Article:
Why do presidents bother to submit budgets to Congress nowadays? They’ve become starting points for political fights as much as the first draft of the nation’s fiscal plan.
The opposition party reaction to President Obama’s fiscal 2015 budget plan is typical. Before it had even been released the National Republican Congressional Committee was gleefully bashing it, issuing a series of press releases asking whether individual Democratic lawmakers would support Obama’s outline.
“Higher taxes? More spending? Sounds right to [insert name of vulnerable House Democrat here],” read the NRCC’s e-mails.
Of course, if budget submissions are now always dead on arrival, Obama’s 2015 plan is deader than most. To paraphrase Monty Python, it’s kicked the bucket, shuffled off its mortal coil, run down the curtain, and joined the choir invisible.
That’s because, with the 2014 elections looming, the White House is looking to keep Democrats unified, not compromise with Republicans. It’s dropped from the budget a plan to reduce the growth in Social Security benefits by changing the way they are adjusted for inflation. And it seeks billions in new spending for such Democratic priorities as expanded preschool education and job training for laid-off workers.
Plus, last year’s government shutdown delayed the budget’s finalization. This year the administration missed its chance to link its budget submission to the State of the Union speech, a typical move that ensures greater attention to particulars.
This doesn’t mean the president missed a chance to have his plan whooped through Congress. As this great chart from the Washington Post shows, presidents never get the spending totals they want. Democrats get less than requested. Republicans get more.
The paper exercise has become such a kabuki play that veteran budget expert Stan Collender opined earlier this month that it may be time to eliminate the president’s budget submission entirely.
“No matter who has been president and which political party controlled Congress, the budget has become so unimportant that its release essentially is now a nonevent,” writes Collender, now a national director of Qorvis Communications.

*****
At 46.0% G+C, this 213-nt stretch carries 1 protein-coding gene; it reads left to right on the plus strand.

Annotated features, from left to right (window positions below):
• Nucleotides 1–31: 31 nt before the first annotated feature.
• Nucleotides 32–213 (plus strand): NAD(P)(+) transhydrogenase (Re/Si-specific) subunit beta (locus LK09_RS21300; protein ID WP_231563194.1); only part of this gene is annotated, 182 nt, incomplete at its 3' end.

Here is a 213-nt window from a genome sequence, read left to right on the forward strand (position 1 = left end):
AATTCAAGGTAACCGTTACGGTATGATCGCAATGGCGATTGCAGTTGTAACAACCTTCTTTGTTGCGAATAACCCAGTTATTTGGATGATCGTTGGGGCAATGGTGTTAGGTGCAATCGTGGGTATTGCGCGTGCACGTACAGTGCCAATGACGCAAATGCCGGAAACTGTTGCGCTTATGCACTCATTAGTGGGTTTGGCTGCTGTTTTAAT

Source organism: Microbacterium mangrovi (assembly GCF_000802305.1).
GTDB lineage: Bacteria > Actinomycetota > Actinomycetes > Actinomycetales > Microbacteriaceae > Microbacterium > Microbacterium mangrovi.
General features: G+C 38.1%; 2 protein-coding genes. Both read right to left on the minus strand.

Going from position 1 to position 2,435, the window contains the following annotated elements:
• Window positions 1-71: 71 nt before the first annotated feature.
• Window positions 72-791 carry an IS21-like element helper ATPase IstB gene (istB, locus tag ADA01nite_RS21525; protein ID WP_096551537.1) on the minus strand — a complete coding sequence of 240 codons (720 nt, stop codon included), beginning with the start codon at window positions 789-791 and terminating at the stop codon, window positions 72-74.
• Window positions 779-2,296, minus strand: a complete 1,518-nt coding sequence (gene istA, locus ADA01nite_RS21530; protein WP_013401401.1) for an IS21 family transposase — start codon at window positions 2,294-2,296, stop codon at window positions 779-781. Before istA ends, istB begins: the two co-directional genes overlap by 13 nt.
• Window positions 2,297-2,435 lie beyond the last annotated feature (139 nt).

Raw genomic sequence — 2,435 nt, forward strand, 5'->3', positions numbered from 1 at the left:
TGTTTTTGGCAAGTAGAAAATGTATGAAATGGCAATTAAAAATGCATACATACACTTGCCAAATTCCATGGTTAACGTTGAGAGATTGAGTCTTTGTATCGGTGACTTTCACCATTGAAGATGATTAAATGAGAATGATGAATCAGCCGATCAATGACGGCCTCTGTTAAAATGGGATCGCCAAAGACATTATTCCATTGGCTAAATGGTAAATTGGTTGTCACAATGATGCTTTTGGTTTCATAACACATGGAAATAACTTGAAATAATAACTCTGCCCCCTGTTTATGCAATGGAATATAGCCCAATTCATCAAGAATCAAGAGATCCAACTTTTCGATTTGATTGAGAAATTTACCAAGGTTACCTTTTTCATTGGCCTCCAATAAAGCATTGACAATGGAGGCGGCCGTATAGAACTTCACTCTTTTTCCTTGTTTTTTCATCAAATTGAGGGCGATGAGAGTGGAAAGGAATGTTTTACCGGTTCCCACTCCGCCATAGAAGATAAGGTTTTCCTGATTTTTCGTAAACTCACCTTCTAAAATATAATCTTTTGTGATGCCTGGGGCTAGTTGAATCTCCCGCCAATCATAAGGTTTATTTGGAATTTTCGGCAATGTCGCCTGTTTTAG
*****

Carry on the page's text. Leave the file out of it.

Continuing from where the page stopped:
Presidential budgets no longer serve as the starting point for the serious business of planning the US government’s year, according to Collender. Instead they’ve become a “political liability, something to criticize and reject out of hand.”
However, there is one big reason why administrations keep up this cycle of submit-and-get-hammered. It’s the law. It’s been a legal requirement since the passage of the Budget and Accounting Act of 1921.
Of course, it’s also the law that Congress is supposed to pass its own budget resolution to establish spending category top lines. That seldom happens. Last year, the House and Senate manage to get together to pass a two-year resolution. Sen. Patty Murray (D) of Washington, chairman of the Senate Budget Committee, has already said she’ll rely on that document to set this year’s spending goals, and won’t write a 2015 budget resolution.
As a congressional staff member, Mr. Collender helped write the laws governing the congressional budget process, so he knows the pitfalls. His solution is simple: change the law so that the president is not required to submit a budget the year after Congress fails to adopt its budget resolution.
“In the meantime we should all save a few trees or bytes of memory when the president’s budget is released. It’s just not going to mean very much and should not be taken that seriously,” he writes.